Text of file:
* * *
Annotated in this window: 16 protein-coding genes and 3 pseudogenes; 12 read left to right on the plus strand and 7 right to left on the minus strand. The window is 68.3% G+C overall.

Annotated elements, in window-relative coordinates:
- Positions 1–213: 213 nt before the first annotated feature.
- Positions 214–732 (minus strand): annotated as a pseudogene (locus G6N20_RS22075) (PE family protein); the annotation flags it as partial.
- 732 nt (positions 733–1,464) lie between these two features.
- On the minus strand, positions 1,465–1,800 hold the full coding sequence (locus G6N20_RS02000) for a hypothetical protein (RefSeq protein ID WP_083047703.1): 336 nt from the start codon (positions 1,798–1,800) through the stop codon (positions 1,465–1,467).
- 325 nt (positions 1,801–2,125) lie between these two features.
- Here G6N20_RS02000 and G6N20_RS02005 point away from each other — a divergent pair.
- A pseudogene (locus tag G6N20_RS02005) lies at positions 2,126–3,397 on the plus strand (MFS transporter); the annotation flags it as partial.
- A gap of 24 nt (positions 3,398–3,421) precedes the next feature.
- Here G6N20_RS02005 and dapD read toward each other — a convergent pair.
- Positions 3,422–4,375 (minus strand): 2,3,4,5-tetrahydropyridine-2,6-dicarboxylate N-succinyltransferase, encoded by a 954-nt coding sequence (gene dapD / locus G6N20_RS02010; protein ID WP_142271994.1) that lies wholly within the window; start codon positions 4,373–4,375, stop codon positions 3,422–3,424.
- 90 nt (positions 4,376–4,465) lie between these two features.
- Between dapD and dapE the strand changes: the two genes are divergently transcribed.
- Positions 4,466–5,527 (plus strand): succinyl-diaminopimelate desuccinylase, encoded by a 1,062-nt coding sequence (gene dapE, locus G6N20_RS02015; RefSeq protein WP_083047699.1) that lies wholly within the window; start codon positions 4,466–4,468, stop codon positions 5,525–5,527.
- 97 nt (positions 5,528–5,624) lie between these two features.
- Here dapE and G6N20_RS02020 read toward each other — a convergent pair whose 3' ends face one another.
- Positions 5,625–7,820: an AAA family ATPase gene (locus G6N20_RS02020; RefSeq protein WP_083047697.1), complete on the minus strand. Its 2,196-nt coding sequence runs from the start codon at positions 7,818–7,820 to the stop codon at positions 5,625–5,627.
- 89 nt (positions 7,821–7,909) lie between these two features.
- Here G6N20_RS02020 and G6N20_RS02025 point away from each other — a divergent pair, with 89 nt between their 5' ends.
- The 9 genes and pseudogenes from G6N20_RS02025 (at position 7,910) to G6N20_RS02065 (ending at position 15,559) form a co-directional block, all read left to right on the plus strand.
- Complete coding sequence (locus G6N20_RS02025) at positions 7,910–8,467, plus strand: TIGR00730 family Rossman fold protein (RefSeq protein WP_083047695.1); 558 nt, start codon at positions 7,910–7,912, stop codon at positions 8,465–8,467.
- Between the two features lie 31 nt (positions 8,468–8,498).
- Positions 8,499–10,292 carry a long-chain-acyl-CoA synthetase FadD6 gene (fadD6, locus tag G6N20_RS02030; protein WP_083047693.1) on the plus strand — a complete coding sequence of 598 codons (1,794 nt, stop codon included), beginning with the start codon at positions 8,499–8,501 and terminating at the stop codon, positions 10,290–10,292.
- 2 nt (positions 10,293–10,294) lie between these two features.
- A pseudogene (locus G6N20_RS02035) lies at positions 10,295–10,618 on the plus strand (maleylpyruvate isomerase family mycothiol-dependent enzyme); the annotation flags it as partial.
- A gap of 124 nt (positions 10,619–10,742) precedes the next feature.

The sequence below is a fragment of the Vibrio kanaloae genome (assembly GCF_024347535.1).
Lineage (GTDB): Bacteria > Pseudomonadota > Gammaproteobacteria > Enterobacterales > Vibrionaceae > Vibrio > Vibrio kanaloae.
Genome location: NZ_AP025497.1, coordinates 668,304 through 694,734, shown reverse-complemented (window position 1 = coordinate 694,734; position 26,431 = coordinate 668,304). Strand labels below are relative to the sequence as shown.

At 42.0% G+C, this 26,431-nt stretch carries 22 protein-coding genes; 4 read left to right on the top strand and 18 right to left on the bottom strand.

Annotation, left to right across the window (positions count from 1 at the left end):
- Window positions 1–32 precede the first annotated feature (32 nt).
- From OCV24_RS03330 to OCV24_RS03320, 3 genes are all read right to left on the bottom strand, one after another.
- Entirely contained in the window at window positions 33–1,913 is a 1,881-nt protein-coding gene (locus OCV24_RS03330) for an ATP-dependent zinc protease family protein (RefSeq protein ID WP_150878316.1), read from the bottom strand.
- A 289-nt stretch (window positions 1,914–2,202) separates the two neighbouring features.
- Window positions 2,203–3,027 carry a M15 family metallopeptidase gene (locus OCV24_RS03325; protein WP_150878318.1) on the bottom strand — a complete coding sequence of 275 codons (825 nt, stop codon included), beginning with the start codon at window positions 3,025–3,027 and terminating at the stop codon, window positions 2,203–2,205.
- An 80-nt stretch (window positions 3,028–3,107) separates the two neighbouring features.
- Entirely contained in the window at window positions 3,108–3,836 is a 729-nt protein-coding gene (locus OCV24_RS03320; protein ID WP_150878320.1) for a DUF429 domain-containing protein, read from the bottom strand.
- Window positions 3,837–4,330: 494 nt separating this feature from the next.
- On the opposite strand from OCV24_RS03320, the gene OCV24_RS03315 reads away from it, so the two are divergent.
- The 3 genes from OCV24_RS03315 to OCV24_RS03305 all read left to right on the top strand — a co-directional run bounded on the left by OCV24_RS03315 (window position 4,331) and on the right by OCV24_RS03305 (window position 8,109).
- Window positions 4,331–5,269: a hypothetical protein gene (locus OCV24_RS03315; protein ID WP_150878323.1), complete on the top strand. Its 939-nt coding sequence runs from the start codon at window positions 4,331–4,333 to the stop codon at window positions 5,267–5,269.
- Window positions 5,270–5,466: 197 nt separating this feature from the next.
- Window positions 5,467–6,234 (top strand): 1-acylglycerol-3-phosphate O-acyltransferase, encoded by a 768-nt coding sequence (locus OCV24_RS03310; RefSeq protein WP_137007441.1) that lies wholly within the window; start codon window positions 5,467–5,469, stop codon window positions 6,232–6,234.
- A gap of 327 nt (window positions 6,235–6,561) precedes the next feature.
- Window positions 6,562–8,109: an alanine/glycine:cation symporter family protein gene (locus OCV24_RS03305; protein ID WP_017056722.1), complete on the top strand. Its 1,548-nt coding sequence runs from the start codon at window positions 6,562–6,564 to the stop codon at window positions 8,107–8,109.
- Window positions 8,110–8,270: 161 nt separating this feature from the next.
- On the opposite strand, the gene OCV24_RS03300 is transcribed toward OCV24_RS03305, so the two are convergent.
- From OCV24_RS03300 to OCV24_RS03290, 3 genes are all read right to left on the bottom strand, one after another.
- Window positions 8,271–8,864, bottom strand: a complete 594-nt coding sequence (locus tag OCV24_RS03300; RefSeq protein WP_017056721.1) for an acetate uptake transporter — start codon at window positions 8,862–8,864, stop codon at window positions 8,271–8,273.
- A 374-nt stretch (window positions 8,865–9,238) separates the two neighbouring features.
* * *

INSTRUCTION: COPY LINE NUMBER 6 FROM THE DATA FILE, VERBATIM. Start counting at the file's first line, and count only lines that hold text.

- On the minus strand, positions 1,465–1,800 hold the full coding sequence (locus G6N20_RS02000) for a hypothetical protein (RefSeq protein ID WP_083047703.1): 336 nt from the start codon (positions 1,798–1,800) through the stop codon (positions 1,465–1,467).